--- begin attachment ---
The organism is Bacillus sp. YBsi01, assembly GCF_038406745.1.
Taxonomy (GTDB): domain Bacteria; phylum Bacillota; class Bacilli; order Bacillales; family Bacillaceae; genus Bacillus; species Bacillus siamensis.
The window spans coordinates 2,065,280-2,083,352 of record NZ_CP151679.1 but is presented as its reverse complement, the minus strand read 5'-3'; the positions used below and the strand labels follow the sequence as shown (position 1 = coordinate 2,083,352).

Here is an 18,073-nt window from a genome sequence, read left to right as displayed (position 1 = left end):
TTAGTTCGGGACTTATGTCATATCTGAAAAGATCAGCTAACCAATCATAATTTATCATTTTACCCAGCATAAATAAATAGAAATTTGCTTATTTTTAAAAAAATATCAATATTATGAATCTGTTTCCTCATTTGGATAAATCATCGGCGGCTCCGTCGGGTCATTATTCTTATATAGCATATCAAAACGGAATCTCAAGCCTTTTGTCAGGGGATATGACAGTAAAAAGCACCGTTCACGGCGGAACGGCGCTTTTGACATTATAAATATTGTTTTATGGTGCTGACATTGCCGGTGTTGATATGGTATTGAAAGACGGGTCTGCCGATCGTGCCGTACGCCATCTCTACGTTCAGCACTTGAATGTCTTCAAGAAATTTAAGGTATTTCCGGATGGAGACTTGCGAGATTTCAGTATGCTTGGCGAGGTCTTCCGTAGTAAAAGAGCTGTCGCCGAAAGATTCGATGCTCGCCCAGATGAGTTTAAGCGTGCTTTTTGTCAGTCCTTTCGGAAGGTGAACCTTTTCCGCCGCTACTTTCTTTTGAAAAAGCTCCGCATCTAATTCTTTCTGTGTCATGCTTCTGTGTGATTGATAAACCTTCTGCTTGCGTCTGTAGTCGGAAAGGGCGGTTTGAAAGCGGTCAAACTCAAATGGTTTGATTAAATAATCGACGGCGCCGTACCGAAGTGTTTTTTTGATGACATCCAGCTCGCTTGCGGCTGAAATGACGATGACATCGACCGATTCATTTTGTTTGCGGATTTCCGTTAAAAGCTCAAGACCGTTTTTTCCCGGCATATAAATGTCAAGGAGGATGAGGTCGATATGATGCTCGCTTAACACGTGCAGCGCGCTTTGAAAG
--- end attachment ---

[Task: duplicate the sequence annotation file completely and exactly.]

The organism is Bacillus sp. YBsi01, assembly GCF_038406745.1.
Taxonomy (GTDB): domain Bacteria; phylum Bacillota; class Bacilli; order Bacillales; family Bacillaceae; genus Bacillus; species Bacillus siamensis.
The window spans coordinates 2,065,280-2,083,352 of record NZ_CP151679.1 but is presented as its reverse complement, the minus strand read 5'-3'; the positions used below and the strand labels follow the sequence as shown (position 1 = coordinate 2,083,352).

Here is an 18,073-nt window from a genome sequence, read left to right as displayed (position 1 = left end):
TTAGTTCGGGACTTATGTCATATCTGAAAAGATCAGCTAACCAATCATAATTTATCATTTTACCCAGCATAAATAAATAGAAATTTGCTTATTTTTAAAAAAATATCAATATTATGAATCTGTTTCCTCATTTGGATAAATCATCGGCGGCTCCGTCGGGTCATTATTCTTATATAGCATATCAAAACGGAATCTCAAGCCTTTTGTCAGGGGATATGACAGTAAAAAGCACCGTTCACGGCGGAACGGCGCTTTTGACATTATAAATATTGTTTTATGGTGCTGACATTGCCGGTGTTGATATGGTATTGAAAGACGGGTCTGCCGATCGTGCCGTACGCCATCTCTACGTTCAGCACTTGAATGTCTTCAAGAAATTTAAGGTATTTCCGGATGGAGACTTGCGAGATTTCAGTATGCTTGGCGAGGTCTTCCGTAGTAAAAGAGCTGTCGCCGAAAGATTCGATGCTCGCCCAGATGAGTTTAAGCGTGCTTTTTGTCAGTCCTTTCGGAAGGTGAACCTTTTCCGCCGCTACTTTCTTTTGAAAAAGCTCCGCATCTAATTCTTTCTGTGTCATGCTTCTGTGTGATTGATAAACCTTCTGCTTGCGTCTGTAGTCGGAAAGGGCGGTTTGAAAGCGGTCAAACTCAAATGGTTTGATTAAATAATCGACGGCGCCGTACCGAAGTGTTTTTTTGATGACATCCAGCTCGCTTGCGGCTGAAATGACGATGACATCGACCGATTCATTTTGTTTGCGGATTTCCGTTAAAAGCTCAAGACCGTTTTTTCCCGGCATATAAATGTCAAGGAGGATGAGGTCGATATGATGCTCGCTTAACACGTGCAGCGCGCTTTGAAAG